The state’s jobless rate dropped four-tenths of a point in April, the biggest month-over-month decline in decades and the first time the rate has been less than 7 percent since 2008.Read More »
The Arizona Department of Administration lifted a stay that had halted a multibillion-dollar contract for behavioral health services in Maricopa County, following a recommendation by an administrative law judge.Read More »
An administrative law judge recommended that the Arizona Department of Health Services move forward with a multibillion-dollar contract for behavioral health services in Maricopa County, rejecting an appeal by Magellan Health Services of Arizona, which argued that it should have received the contract instead.Read More »
The Department of Gaming director’s position that was recently vacated by Attorney General Tom Horne’s Republican primary opponent may end up being filled by one of Horne’s top staffers.Read More »
2010 decision to mortgage state’s assets threatens cash reserves
Borrowing billions of dollars allowed Arizona to limp through the worst financial crisis in its history. But the decision to mortgage state assets that include the House and Senate buildings has an unwanted underside: It precludes the state from having significant cash reserves.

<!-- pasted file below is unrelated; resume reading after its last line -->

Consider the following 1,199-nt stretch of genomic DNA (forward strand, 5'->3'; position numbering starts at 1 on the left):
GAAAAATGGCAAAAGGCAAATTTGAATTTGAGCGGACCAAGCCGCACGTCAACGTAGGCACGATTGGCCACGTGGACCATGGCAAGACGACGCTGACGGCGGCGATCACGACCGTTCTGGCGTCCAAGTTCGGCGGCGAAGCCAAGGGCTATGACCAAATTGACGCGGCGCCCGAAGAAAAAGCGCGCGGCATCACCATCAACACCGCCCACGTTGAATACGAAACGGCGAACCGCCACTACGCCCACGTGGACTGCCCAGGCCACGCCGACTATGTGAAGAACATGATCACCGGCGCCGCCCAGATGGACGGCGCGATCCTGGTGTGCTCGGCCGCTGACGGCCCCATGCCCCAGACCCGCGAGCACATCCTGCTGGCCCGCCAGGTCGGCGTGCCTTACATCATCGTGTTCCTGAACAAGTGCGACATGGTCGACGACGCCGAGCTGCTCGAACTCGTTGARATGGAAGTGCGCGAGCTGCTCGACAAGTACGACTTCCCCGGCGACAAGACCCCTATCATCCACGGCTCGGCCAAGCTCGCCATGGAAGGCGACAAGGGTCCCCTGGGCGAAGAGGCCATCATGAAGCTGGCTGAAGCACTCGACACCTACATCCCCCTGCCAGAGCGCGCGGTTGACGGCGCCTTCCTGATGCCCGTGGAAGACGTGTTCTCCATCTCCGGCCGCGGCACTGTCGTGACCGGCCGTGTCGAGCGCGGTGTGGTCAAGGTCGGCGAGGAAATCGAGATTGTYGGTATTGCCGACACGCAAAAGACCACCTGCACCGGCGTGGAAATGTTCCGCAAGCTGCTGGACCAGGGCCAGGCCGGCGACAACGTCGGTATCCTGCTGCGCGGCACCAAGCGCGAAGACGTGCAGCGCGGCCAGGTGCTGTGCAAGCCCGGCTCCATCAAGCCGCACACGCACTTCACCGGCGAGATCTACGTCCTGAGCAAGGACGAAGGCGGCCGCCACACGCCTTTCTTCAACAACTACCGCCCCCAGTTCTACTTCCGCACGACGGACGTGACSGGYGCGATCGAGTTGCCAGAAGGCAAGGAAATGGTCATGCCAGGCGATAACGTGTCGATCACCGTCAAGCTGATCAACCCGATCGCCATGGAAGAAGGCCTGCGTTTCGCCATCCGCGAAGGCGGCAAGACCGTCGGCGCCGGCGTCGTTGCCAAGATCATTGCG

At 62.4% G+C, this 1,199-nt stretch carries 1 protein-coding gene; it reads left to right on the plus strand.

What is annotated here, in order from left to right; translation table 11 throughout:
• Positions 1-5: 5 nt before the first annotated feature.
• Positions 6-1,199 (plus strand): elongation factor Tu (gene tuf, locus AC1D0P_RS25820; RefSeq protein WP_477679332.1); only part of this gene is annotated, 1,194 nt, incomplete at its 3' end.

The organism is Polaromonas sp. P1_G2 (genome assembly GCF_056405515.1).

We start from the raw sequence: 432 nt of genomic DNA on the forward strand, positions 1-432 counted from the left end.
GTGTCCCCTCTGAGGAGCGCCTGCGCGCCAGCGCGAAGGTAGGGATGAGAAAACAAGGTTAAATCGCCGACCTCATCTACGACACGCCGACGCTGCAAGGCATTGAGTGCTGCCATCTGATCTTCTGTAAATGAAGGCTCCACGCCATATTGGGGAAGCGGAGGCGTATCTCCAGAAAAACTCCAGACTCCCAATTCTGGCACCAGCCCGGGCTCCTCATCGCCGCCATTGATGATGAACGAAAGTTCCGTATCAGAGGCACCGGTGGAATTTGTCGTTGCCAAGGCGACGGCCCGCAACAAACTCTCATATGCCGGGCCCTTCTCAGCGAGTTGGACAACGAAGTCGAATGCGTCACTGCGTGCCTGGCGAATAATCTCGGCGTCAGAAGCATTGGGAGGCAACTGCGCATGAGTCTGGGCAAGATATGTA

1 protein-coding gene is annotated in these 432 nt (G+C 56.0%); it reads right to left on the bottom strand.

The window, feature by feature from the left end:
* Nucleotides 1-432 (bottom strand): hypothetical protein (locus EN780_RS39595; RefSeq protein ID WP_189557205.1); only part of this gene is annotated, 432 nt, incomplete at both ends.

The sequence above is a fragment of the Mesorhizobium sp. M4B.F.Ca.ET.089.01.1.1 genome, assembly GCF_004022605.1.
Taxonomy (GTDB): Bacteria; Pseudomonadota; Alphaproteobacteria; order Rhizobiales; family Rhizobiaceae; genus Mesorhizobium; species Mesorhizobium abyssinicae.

Could have small impact on state government, big effect on Arizona economy
State agencies that rely heavily on federal funds won’t be affected much by the government shutdown, at least in the short term.
Gov. Brewer defended her decision to appoint Jesse Hernandez as chairman and executive director of the Arizona Board of Executive Clemency, an appointment that has come under fire since his ouster from the position last week.Read More »
Arizona’s economy might be recovering, but the job market didn’t quite keep pace — or at least not last month.Read More »
Arizona added 17,000 people to its food stamp rolls in October, as near-record-high levels of assistance continued to stubbornly hang on after 18 months.Read More »
Back in 2003, lawmakers passed a law that required state agencies and universities to reduce their energy consumption by 10 percent by the end of 2008. The legislation had overwhelming bipartisan support, but the results were disappointing.Read More »